News of the month (December 2004).

Ministers in Spain have announced that they plan to take advantage of the countries abundance of sunshine by making solar panels compulsory in all new and renovated buildings as to improve the environment and in the long run also save on energy bills.

This new regulation could effect more than half a million new houses a year, if the current pace of construction is maintained at its current level, and builders observe this ruling.

But some critics of the plans say that the implementation of such measures could increase construction costs by around €1,250 (£888.00) per dwelling, but with the price of oil rising above £26 a barrel (€37), solar energy could produce savings of at least £50 (€80) a year on fuel to heat domestic water supplies per household, and reduce greenhouse gases, the Government said.

Jose Montilla, the Industry Minister, said recently that from next year, anyone who intends to build a home will be obliged to include solar panels in their plans, with the aim of turning Spain into a European leader in the use of renewable energy, especially Solar PV and Solar Hot Water.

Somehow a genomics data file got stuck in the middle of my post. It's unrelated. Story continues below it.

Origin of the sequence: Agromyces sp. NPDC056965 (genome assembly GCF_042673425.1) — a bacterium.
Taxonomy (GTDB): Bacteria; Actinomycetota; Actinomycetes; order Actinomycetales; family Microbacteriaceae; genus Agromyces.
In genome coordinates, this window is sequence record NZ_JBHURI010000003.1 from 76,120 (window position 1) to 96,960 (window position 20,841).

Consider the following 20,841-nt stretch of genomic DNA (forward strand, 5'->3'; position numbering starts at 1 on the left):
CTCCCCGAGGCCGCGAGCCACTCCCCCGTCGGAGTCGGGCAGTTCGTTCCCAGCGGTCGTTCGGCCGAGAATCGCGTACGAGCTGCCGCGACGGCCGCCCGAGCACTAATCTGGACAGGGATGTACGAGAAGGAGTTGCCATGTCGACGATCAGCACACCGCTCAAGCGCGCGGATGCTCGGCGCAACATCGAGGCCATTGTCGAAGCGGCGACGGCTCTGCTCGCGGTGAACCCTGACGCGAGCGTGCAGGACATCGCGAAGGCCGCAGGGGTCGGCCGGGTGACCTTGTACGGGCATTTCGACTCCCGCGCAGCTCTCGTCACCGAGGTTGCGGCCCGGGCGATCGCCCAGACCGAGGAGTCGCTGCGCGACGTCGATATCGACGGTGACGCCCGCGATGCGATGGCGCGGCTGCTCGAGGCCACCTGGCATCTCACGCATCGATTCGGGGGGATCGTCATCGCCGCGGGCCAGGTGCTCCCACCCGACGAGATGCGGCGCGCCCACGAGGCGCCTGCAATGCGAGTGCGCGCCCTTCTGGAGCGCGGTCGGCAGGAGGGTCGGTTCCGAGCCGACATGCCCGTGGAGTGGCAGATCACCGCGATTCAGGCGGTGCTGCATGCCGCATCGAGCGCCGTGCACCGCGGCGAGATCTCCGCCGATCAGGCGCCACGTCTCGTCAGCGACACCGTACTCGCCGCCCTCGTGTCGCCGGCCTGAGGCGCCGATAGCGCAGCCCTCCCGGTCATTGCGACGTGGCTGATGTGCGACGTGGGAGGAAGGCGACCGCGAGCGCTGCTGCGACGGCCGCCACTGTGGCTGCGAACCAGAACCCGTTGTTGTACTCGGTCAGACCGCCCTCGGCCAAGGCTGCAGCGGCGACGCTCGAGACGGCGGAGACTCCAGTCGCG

According to government estimates a single two-metre solar panel on the roof of a home can cut its water-heating bills by up to 70 per cent a year.


 
 

LAGGING BEHIND ?

Spain is trailing behind Germany , Europe ’s current solar energy leader, where 5.4 million sq metres of solar panels are currently in use. But surprisingly even though Spain is one of the worlds leading PV manufacturers (BP Solar have a large manufacturing capacity in Spain fro example), it is not one of the leaders in utilizing this technology in it’s construction or energy industry.

According to some estimates, installation of solar panels in 3.5 million dwellings built in the past five years in Spain would have yielded a fuel cost saving of €245 million.

Prime Minister, José Luis Rodríguez Zapatero, and his Socialist Government, are planning to increase by 10 times the area (sq M) of solar panels in use in Spain by the year 2010, from the present number of 581,000 sq metres.

Señor Montilla promised subsidies to encourage further take-up of solar panels and to ease the financial pain of the new measure, but he did not give any more details on this.




Sources taken from reading the Times.

 

December 2004